1
$\begingroup$

Find the following limit:$$\lim_{x \to \ 0^+} ({\ln{x} + \cot{x}})$$ I've tried to use L'Hôpital's rule, but I can't transform the expression to the form $\frac{0}{0}$ or $\frac {\infty }{\infty}$.

Any idea?

$\endgroup$
2
$\begingroup$

Write the function as $$ \log x+\cot x=\frac{\sin x\log x+\cos x}{\sin x}. $$ Then $$ \lim_{x\to0^+}\sin x\log x=\lim_{x\to0^+}\frac{\sin x}{x}\cdot x\log x=0 $$ and the previous form is not indeterminate.

(Sorry, but I can't type “ln” for the logarithm.)

$\endgroup$
  • $\begingroup$ "\ln" gives you $\ln$ in $\TeX$. I'm not familiar with MathJax, but I've heard it is similiar for simple expressions like this. $\endgroup$ – Stefan Smith Jan 12 '14 at 17:13
  • $\begingroup$ @StefanSmith I consider it perverse notation. ;-) $\endgroup$ – egreg Jan 12 '14 at 17:14
  • $\begingroup$ @StefanSmith He meant that $\ln$ is gay and that $\log$ should be used. $\endgroup$ – Git Gud Jan 12 '14 at 17:14
  • $\begingroup$ @egreg : Got something against the French? $\ln$ is good enough for Knuth, Graham, and Patashnik! ;) $\endgroup$ – Stefan Smith Jan 14 '14 at 1:49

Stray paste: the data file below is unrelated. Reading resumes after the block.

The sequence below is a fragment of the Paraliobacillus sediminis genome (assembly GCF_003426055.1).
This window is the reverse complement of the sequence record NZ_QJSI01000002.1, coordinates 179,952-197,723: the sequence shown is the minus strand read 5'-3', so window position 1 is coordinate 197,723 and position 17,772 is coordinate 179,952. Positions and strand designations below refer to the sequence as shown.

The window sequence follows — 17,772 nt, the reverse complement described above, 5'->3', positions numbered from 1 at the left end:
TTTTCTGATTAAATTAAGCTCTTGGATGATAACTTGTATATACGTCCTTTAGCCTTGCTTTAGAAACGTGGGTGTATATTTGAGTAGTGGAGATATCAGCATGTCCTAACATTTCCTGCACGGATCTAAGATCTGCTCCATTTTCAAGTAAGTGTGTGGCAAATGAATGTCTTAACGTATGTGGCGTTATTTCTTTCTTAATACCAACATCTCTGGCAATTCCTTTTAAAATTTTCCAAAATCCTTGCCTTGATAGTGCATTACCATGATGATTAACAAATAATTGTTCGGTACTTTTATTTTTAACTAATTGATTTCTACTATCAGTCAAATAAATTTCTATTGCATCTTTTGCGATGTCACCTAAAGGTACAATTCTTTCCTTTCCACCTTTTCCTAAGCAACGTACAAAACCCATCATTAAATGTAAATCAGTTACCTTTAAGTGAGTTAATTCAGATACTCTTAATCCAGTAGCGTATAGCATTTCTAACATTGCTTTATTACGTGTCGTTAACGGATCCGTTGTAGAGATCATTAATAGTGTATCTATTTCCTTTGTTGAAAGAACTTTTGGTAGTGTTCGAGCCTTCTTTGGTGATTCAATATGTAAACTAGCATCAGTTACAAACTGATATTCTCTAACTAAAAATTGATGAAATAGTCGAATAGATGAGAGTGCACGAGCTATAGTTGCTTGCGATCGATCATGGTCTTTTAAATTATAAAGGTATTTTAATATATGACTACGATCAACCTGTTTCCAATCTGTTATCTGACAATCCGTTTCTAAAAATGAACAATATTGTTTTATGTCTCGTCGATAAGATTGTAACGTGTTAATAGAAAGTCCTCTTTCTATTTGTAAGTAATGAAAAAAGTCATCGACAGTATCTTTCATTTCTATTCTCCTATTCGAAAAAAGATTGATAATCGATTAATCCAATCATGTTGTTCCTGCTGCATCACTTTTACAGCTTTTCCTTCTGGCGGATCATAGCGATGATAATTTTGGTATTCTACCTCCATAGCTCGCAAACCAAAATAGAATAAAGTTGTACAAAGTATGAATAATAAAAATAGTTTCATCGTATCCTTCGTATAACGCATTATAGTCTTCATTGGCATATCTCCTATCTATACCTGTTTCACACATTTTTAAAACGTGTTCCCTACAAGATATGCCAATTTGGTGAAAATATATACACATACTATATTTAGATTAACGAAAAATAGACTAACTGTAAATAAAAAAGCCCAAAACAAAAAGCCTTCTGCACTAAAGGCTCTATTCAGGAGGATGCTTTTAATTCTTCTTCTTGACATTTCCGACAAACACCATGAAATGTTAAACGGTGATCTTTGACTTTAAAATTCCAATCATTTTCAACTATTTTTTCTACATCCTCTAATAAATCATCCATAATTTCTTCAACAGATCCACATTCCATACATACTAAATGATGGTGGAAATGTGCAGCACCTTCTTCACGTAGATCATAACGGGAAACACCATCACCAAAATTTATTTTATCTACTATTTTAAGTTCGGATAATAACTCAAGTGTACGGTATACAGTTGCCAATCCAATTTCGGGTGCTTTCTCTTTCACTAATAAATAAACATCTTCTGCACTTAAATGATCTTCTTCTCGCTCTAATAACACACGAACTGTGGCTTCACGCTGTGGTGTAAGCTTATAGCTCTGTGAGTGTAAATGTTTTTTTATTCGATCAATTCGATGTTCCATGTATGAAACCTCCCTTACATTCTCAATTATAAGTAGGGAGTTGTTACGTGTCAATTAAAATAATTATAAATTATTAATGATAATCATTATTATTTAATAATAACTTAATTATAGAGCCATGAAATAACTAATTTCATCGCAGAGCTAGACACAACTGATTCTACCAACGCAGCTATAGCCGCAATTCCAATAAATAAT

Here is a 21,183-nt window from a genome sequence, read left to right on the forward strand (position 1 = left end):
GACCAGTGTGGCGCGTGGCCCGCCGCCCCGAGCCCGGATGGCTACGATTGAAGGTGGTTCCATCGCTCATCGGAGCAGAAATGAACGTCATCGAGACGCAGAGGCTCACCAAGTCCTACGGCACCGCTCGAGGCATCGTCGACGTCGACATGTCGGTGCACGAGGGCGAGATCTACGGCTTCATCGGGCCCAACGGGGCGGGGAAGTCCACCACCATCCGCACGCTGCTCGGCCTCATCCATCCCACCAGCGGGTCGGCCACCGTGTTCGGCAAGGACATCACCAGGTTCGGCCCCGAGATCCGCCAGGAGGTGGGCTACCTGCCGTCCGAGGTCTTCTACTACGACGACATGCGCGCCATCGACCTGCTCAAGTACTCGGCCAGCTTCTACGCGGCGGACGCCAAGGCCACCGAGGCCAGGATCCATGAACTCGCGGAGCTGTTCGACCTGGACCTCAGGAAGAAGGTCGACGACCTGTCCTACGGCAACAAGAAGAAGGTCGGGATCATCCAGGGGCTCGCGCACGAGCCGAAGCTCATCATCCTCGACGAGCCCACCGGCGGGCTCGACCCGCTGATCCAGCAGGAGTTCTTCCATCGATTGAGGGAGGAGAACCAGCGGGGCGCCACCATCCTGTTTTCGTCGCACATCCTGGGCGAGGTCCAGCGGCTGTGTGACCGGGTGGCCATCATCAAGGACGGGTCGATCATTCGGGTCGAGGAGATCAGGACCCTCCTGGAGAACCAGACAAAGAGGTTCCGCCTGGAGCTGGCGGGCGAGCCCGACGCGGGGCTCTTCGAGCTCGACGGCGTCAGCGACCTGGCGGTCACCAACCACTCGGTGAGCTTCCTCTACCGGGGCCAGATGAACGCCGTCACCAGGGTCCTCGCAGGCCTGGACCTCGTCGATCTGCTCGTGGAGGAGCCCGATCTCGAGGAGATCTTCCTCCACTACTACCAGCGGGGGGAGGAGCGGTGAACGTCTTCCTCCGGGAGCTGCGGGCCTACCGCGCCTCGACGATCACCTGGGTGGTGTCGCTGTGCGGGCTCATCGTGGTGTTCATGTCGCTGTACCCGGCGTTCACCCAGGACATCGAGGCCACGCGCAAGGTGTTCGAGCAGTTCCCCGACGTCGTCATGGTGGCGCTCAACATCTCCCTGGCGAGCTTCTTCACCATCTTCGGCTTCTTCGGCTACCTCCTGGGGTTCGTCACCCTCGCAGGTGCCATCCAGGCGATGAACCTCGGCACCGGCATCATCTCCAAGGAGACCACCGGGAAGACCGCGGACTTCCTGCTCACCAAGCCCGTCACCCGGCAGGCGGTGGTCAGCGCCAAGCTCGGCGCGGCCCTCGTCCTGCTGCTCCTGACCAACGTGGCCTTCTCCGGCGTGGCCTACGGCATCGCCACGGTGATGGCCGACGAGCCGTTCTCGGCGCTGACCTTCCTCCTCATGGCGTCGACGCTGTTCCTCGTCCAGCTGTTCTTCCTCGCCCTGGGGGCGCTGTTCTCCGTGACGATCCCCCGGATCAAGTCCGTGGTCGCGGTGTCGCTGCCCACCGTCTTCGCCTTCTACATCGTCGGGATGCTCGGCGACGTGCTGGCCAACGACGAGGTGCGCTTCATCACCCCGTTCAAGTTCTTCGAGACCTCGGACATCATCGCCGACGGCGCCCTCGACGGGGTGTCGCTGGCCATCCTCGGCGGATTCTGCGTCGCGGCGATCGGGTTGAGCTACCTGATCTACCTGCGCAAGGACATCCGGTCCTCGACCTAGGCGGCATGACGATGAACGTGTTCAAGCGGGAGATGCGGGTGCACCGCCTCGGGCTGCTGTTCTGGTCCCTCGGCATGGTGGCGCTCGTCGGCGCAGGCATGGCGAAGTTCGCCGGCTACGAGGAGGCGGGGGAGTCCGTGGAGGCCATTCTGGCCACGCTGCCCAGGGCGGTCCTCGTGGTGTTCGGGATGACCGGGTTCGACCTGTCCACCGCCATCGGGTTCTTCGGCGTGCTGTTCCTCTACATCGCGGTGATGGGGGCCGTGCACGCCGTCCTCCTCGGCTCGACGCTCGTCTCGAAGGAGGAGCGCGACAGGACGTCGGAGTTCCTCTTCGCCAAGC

• $\begingroup$ @StefanSmith Unfortunately, the dreaded ln is imposing. I'll try resisting. ;-) $\endgroup$ – egreg Jan 14 '14 at 8:26
2
$\begingroup$

Using Taylor series

$$\ln x+\cot x=\frac{\sin x\ln x+\cos x}{\sin x}\sim_0\frac{x\ln x+1}{\sin x}\sim_0\frac{1}{\sin x}\to+\infty$$

$\endgroup$
  • 1
    $\begingroup$ You can only assert the first $\sim _0$ after proving that $\sin(x)\log(x)+\cos(x)\sim _0 x\log(x)+1$ and I don't think this is easy enough not to be explicitly mentioned and done. $\endgroup$ – Git Gud Jan 12 '14 at 16:27
  • $\begingroup$ Good to see you Sami. I am just red correcting many assignments. :-( $\endgroup$ – mrs Jan 12 '14 at 16:45
2
$\begingroup$

Note that $$e^{\ln x + \cot x} = e^{\ln x}e^{\cot x} = xe^{\cot x} = \dfrac{x}{e^{-\cot x}}$$ This function is of the form $\frac{0}{0}$ as $x \to 0^+$, so you can apply L'Hôpital's rule and derive the limit of $\ln x + \cot x$ from there.

$\endgroup$

Your Answer

By clicking “Post Your Answer”, you agree to our terms of service, privacy policy and cookie policy

Not the answer you're looking for? Browse other questions tagged or ask your own question.